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What Should You Expect from Your Insurance Company Manager? Accurate Financials. Delivered On-Time.

July 18, 2023

Setting the Standard

SRS has managed captives and other insurance vehicles for more than 25 years, and in that time, we’ve defined and operationalized the services a high-performing insurance company manager should provide to every client, no matter the size. Every decision we make is based on client needs and how best to serve them.

Accurate Financials. Delivered On-Time.

What makes a good captive manager? What does good service look like in the captive management industry? These aren’t easy questions to answer because “captive management” is not a well-defined service. Contracts tend to be long-term or evergreen, with little movement between managers. This means that an owner’s only frame of reference may be their experience with how one incumbent manager operates.

What should owners expect?

Let’s start with one of the fundamentals of captive management – financial statements. This is a core function of what a captive manager does. Financial statements should be accurate and on-time, every time. Year-end financial statement audits should be clean and the opinion should be unmodified with no material weaknesses in internal controls.

Dear manager, please do your job.

It’s shocking how many insurance company managers fail to provide the most important and most basic service that a captive insurance company requires: a complete set of accurate financials delivered on time!

  • Financials should always be prepared in accordance with applicable accounting standards and include standard financial statements (balance sheet, income statement, statement of cash flow, and relevant supporting schedules) presented in a format customized as necessary to a client’s needs.
  • In addition to the standard financial statements, it should also include an underwriting analysis to monitor the performance of different lines of coverage, underwriting years, and policies.
  • The manager should be able to provide more in-depth reporting as required, for example a comparison of actual claims data compared to estimated data at the same stage of the development cycle. This lets an owner know whether the captive is ahead or behind of what was funded.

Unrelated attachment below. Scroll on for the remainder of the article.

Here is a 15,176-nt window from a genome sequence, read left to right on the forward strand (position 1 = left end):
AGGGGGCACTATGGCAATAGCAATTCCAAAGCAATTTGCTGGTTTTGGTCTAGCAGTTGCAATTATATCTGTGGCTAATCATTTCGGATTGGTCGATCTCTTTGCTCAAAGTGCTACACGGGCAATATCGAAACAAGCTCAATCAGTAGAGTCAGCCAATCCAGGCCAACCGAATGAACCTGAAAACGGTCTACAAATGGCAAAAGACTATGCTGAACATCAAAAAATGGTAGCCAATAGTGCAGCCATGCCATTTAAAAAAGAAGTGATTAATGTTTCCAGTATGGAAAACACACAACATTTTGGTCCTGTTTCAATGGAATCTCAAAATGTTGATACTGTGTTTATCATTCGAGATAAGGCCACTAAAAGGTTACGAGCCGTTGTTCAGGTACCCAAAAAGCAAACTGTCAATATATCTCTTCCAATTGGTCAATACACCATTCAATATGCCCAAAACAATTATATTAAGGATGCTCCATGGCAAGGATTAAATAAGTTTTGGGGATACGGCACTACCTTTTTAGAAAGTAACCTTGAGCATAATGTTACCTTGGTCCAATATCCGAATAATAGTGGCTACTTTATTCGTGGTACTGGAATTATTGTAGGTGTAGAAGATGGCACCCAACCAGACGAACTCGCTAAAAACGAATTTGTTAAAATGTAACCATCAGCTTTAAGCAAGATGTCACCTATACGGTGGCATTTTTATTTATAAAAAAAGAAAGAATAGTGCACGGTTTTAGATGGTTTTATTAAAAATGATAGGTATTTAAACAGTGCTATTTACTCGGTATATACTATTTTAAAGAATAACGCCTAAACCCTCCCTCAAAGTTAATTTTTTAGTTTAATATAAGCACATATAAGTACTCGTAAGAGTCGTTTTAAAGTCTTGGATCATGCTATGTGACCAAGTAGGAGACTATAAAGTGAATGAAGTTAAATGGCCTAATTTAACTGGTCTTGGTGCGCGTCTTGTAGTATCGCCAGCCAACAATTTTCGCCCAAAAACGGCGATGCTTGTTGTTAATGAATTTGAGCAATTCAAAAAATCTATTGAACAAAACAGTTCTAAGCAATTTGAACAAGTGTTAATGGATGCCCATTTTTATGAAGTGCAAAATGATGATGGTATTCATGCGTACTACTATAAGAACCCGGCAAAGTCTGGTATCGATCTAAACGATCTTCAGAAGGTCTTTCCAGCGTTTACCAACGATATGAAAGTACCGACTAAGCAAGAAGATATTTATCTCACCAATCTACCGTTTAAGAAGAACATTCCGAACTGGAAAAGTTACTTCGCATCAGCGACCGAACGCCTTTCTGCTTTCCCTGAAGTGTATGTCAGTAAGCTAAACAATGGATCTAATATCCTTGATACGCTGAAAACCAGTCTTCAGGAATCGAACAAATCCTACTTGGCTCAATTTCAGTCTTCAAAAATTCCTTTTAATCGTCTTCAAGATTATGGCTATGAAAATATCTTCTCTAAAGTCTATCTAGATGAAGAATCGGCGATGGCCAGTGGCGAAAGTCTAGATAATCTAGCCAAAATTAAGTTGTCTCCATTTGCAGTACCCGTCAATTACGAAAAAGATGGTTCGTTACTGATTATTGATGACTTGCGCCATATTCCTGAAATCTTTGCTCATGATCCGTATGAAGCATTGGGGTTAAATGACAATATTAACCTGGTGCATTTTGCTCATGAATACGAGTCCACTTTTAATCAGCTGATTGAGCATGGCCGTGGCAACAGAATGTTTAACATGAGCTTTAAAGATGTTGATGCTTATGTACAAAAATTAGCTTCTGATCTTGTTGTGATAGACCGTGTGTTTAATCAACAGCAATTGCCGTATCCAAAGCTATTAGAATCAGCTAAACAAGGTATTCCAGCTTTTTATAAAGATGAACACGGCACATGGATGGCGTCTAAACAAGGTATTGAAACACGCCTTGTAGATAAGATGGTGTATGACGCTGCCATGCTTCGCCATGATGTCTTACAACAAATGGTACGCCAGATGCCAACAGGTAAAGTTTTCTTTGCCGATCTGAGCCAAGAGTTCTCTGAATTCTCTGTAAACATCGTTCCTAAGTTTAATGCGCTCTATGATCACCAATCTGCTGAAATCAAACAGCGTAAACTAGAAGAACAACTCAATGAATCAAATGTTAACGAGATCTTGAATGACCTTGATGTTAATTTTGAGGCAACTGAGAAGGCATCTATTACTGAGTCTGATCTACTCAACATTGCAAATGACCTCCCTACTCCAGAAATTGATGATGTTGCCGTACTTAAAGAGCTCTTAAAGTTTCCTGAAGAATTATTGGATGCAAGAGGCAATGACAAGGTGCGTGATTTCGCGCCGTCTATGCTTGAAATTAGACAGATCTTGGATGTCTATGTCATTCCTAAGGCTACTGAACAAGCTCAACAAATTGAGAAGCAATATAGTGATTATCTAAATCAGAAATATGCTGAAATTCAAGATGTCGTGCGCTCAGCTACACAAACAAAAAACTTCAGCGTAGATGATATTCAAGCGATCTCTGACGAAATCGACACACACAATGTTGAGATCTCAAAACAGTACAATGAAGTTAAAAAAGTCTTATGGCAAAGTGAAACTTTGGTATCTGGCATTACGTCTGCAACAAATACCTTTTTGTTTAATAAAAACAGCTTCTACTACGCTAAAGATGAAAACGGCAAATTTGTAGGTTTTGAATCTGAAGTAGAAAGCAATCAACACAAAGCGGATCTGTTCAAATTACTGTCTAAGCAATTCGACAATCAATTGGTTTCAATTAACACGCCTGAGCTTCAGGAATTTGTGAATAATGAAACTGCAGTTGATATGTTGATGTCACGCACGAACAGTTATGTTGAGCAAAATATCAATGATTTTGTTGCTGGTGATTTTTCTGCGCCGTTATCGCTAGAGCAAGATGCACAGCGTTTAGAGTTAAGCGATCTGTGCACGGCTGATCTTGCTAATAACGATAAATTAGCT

No surprises.

There are many legitimate reasons why financials may take longer than expected to deliver, but most surprises can be minimized via the captive manager focusing proper attention on financial statement inputs and details in a timely manner. With appropriate controls implemented at the right time, roadblocks and hurdles can be identified sooner than otherwise and then resolved by the appropriate parties. Your manager should be in constant communication about the status of the financials and what is needed to properly complete them. Your captive manager is expected to maintain transparent and accessible financial records. The records should be organized and easily understandable, allowing you to monitor the financial health of your captive and make informed decisions.

Domicile-specific compliance

Your manager is obligated to ensure that the financial books and records of your captive comply with the regulatory requirements specific to your chosen domicile, which is essential to avoid penalties and maintain good standing with regulators. An important component of this is to carefully follow the reporting obligations imposed by the domicile where your captive is established.

What happens when your captive is audited?

Your management company should always be ready and willing to provide immediate access to financial records and assist the auditors in addressing any questions that arise. The audit process should be smooth and efficient.

To aid the process, your manager is obligated to adhere to the documentation and record retention policies required by your domicile. This includes retaining financial records, all supporting documentation, and relevant correspondence for the correct period of time per regulatory guidelines.

You can and should expect more

Expectations regarding YOUR financial books and records must be clearly defined, upfront, with the insurance company manager. This includes setting the frequency and format of financial reporting and communications, as well as any specific requirements or preferences you have. This also includes access to your financial books and records at any time in any format such that if you desire to have a copy of the past seven years monthly or quarterly financial statements, you can obtain this without complications.

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